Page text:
Jan Lukasiewicz (inset) and a selection of calculators based on Reverse Polish notation
This month, as part of its ongoing commitment to the STEM fields (science, technology, engineering and math), the NHTI Library features an exhibit on the work of Polish logician and philosopher Jan Lukasiewicz (1878-1956). Lukasiewicz is best know for the development of "Polish notation," a method of formulating mathematical and logical equations without using parentheses. A variation of his system, Reverse Polish notation, underlies the architecture of some computer systems, calculators and programming languages still used today.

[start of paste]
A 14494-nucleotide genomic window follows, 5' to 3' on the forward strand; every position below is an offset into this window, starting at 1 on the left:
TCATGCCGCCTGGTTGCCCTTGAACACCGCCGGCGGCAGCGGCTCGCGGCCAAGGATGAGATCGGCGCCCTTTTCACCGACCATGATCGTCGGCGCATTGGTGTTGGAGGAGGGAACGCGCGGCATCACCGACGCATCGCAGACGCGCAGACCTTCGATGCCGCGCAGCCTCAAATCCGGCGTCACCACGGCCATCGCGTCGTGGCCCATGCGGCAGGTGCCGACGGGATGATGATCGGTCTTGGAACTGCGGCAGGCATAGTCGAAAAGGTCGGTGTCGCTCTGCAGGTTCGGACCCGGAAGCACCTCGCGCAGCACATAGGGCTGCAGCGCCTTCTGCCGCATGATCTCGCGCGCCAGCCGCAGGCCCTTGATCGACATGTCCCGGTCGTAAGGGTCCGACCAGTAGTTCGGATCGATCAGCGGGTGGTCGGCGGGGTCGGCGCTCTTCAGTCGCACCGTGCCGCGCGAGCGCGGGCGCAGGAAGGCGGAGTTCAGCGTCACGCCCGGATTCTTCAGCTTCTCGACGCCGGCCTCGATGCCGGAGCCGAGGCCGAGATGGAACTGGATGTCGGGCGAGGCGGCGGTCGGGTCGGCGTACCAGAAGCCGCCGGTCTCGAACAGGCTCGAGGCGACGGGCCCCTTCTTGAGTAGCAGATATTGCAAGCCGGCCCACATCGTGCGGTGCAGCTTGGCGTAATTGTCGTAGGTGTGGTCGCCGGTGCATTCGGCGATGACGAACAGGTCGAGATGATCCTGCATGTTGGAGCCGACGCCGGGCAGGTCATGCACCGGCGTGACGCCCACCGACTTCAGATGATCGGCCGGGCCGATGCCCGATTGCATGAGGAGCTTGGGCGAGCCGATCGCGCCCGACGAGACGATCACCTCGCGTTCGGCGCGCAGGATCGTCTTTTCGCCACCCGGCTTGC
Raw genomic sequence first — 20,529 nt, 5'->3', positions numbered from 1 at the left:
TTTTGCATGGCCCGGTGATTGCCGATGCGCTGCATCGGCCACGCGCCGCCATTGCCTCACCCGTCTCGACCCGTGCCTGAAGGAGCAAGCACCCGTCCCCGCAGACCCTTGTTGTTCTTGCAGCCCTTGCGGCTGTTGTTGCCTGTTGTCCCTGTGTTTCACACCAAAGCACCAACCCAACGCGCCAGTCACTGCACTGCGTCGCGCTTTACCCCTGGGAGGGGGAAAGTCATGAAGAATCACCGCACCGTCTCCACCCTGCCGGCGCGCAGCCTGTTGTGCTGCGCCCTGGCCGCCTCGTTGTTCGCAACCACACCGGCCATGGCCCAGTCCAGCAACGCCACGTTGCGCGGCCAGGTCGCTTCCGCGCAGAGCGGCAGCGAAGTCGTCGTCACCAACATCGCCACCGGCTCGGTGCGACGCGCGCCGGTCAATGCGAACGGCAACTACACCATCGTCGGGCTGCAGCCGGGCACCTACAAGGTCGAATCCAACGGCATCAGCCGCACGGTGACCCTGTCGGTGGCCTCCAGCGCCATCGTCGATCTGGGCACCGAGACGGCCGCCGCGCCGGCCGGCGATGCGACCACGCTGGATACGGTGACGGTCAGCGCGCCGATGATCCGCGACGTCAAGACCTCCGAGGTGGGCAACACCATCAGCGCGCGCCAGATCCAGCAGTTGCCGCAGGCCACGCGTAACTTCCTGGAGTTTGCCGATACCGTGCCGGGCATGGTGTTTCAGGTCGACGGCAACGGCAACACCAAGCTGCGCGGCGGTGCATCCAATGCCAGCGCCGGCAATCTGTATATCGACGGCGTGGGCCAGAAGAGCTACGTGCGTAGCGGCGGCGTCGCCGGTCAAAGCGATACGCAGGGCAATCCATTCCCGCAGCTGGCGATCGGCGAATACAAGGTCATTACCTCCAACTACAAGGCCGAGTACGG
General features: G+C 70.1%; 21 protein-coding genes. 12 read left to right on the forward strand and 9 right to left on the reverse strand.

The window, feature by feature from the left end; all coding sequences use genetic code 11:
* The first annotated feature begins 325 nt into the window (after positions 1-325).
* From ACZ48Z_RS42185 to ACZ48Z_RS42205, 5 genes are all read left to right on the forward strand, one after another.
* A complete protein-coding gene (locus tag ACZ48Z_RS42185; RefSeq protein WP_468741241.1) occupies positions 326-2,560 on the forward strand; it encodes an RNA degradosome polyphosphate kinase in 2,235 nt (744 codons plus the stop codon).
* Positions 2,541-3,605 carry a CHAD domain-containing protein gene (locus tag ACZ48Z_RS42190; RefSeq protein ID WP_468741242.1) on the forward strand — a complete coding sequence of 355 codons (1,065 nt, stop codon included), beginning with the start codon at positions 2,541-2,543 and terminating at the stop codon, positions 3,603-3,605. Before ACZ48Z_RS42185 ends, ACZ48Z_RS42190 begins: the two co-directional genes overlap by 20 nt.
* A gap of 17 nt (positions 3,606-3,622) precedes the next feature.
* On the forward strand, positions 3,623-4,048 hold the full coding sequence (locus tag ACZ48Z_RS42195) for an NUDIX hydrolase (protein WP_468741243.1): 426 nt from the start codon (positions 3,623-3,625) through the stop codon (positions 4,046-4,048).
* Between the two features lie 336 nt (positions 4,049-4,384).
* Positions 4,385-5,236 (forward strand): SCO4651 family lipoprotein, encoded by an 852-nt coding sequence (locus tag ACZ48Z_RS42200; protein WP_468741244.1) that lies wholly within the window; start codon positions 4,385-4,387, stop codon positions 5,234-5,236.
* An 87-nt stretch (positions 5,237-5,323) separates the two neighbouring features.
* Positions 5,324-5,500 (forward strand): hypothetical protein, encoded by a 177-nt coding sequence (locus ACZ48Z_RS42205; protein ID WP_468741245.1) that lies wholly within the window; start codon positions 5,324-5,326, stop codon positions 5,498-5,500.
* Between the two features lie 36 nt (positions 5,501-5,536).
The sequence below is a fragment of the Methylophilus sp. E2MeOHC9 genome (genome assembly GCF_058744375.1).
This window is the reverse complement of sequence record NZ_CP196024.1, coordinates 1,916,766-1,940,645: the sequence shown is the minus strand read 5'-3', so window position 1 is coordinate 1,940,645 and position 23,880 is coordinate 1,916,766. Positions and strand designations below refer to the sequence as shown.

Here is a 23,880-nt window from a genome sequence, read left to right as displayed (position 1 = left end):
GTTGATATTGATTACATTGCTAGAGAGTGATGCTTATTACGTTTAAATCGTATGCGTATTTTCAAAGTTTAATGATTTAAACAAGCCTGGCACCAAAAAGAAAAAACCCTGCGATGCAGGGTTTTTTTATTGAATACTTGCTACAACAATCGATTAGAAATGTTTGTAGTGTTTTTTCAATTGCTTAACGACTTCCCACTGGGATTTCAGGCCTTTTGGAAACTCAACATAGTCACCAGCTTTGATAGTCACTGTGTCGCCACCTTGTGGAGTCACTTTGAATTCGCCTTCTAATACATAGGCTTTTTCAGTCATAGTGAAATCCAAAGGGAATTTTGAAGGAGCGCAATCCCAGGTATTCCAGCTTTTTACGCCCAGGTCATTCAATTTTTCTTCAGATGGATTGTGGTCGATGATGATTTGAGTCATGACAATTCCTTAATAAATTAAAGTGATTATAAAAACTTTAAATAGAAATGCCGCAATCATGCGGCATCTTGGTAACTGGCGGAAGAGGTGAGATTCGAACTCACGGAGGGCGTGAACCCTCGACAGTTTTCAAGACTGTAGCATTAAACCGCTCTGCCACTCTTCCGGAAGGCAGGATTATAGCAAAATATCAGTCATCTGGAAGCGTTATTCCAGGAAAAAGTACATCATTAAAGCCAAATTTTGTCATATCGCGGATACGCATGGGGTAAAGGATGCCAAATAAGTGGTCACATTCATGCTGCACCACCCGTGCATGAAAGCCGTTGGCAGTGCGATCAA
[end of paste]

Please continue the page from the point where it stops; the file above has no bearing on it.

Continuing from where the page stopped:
The Library's display includes a variety of Hewlett Packard calculators based on Reverse Polish notation from the personal collection of Fred Harrington. A peculiarity of these calculators is that they have no "equals" key! (You don't need one to do Reverse Polish equations.)
Although Reverse Polish calculators have largely been supplanted by "natural language" calculators, some argue that they are inherently superior. Like the Betamax, they died out even though they're better!
Also on display at the Library for "STEM Season" is a selection of books, videos, and CDs from the Library's permanent collection. The exhibit encompass both historical works and cutting-edge research, and all items are available to borrow.